If you are attending also let me know via the comments so we can hook up for drinks on the Thursday night! Otherwise keep an eye on the blog for regular postings during the event!

07 Nov 2008


I presented a high level session on SQL Server Integration Services (SSIS) this week with the focus on what’s new in 2008, and when and where to use SSIS. Less focus was given to the how because how is easy with SSIS but I did do 30min+ of live demo’s so that showed the high level how as well. SSIS is in it’s second version (2005 being v1) because before that in SQL 2000 and before DTS existed and I was asked during the session on how to migrate from DTS to SSIS. I stupidly mentioned that there was a third party tool but no Microsoft one, because in 2005 there wasn’t and the what’s new in 2008 doesn’t mention anything (1 + 1 = assumption… and you know where that gets you).

Skip forward two days and guess what Zayd the “Server Dude” finds by accident… a TechNet article on how to migrate. Not only showing the third part option but the NEW built in option in SQL Server 2008 which I said didn’t exist! Anyway if you are trying to move from DTS to SSIS then you have to check it out at http://technet.microsoft.com/en-us/library/cc768544.aspx

07 Nov 2008

SQL 2008 - Saving Changes Is Not Permitted

I was working on a database for some sample data a few weeks back using SQL Server 2008 for the first time. I initially configured the table in one way and decided to change it later, because I wanted to do something else with the data. However when I tried to save it I got the following message:


As there was no data in yet, I wasn’t worried about tables being dropped and re-created so I needed to enable the option mentioned in the message. The option can be found in the options menu item (duh!) under Designers –> Table and Database Designers. You need to uncheck the option Prevent saving changes that require table re-creation and click OK!


27 Oct 2008

SQL Reporting Services TR - Think you've seen it?

I did a 20min whirl wind tour of SRS 2008 at Dev4Devs (see here for the event info and here for the content), and I mentioned I will be running this again in November (see here). For those who did attend my session at Dev4Devs you may want to come and see this one, because I have 60min to fill. Even if I spoke like Kirk I couldn’t stretch 23 min (which is what I used) to 60 so I’ve added some really cool new content. The new content covers the designer and the WinForm and ASP.NET chart controls (yeah I know it’s not really SRS but it’s borderline and seriously how cool are they?!) and also actually get into where that web server went!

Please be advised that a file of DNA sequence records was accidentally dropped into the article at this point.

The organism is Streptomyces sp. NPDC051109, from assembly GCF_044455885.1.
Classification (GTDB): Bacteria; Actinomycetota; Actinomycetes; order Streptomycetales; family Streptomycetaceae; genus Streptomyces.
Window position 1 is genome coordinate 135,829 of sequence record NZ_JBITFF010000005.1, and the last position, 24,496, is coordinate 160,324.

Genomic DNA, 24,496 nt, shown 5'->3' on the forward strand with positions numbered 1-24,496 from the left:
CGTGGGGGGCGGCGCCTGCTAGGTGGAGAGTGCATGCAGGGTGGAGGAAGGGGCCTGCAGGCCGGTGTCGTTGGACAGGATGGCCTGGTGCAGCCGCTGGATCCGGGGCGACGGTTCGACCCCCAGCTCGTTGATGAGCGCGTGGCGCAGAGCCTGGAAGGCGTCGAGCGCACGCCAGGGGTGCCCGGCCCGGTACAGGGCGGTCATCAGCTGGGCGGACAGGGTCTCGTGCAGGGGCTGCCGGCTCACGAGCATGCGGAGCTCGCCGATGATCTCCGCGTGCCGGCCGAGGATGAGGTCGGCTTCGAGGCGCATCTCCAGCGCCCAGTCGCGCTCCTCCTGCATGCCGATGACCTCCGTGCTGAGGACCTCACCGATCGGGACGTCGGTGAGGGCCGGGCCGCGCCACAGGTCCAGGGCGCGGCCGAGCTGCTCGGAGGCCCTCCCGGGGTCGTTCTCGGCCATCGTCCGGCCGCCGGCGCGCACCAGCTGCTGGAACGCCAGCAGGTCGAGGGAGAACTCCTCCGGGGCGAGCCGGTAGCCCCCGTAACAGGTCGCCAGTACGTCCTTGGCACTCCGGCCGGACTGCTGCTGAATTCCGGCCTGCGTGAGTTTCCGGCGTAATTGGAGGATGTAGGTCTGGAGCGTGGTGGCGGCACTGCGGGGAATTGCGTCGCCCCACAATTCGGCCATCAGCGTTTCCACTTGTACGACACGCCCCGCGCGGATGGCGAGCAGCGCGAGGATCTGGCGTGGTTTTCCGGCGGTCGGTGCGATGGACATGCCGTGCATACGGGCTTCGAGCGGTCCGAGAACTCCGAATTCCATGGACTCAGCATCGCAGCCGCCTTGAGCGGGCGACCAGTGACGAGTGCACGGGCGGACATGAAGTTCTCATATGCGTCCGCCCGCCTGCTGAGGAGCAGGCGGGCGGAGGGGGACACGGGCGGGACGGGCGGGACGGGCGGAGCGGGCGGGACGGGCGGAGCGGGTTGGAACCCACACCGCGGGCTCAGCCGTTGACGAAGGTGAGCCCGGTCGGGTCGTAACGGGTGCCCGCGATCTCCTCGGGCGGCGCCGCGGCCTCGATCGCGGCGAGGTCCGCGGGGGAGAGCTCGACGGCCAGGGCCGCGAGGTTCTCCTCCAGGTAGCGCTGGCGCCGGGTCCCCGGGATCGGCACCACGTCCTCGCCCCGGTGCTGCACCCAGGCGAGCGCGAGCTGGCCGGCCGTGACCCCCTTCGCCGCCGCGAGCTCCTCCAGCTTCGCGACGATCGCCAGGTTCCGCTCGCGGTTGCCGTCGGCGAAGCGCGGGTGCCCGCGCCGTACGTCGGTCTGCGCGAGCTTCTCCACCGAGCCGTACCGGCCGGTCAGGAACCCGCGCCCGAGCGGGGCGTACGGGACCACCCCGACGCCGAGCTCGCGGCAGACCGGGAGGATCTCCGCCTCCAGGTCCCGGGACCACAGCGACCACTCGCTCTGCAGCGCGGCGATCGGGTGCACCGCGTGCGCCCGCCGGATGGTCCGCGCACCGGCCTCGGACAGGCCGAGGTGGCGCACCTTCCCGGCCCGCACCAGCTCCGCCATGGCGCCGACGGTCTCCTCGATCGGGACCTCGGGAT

Here is the new introduction slide…


Hope to see you there!

20 Oct 2008

What's new in SQL Reporting Services 2008

On Saturday I did a 20min (which is basically nothing) presentation on what is new in SRS 2008 at Dev4Devs! The feedback I have gotten has been very positive and I personally learnt more about what it takes for me to present well. That said some people asked me afterwards about the slides and content I used and the reality is that I didn’t have a single slide! The truth was Eben indicated when I volunteered that developers don’t like slides, so I took it as a challenge and did all my “slides” in SRS! For those who couldn’t attend, here is the run down on what I covered!


The first “slide” was really about what I was covering and also some of the user groups out there! I must say sorry to Craig for leaving out www.sadeveloper.net. For those wanting the links to the groups they are:


For the Designers

Building the slide also gave me the platform for the first section, what  is new for designers! So switching to edit mode I was able to demo the fact that textboxes can now contain rich text, so the entire of the title and agenda was a single textbox with different font styles and positioning. Below that you can see the communities worth supporting with two different colours! In SQL 2005 you were limited to a single font configuration per textbox so to do the above in 2005 would have take 7 textboxes!

Next I showed off the new design surface improvements which make it no longer feel like a annoying grid but a real smooth surface. There is also enhancements like the guide lines which snap you to other design elements and the distance tooltips which show your distance from other elements (see below).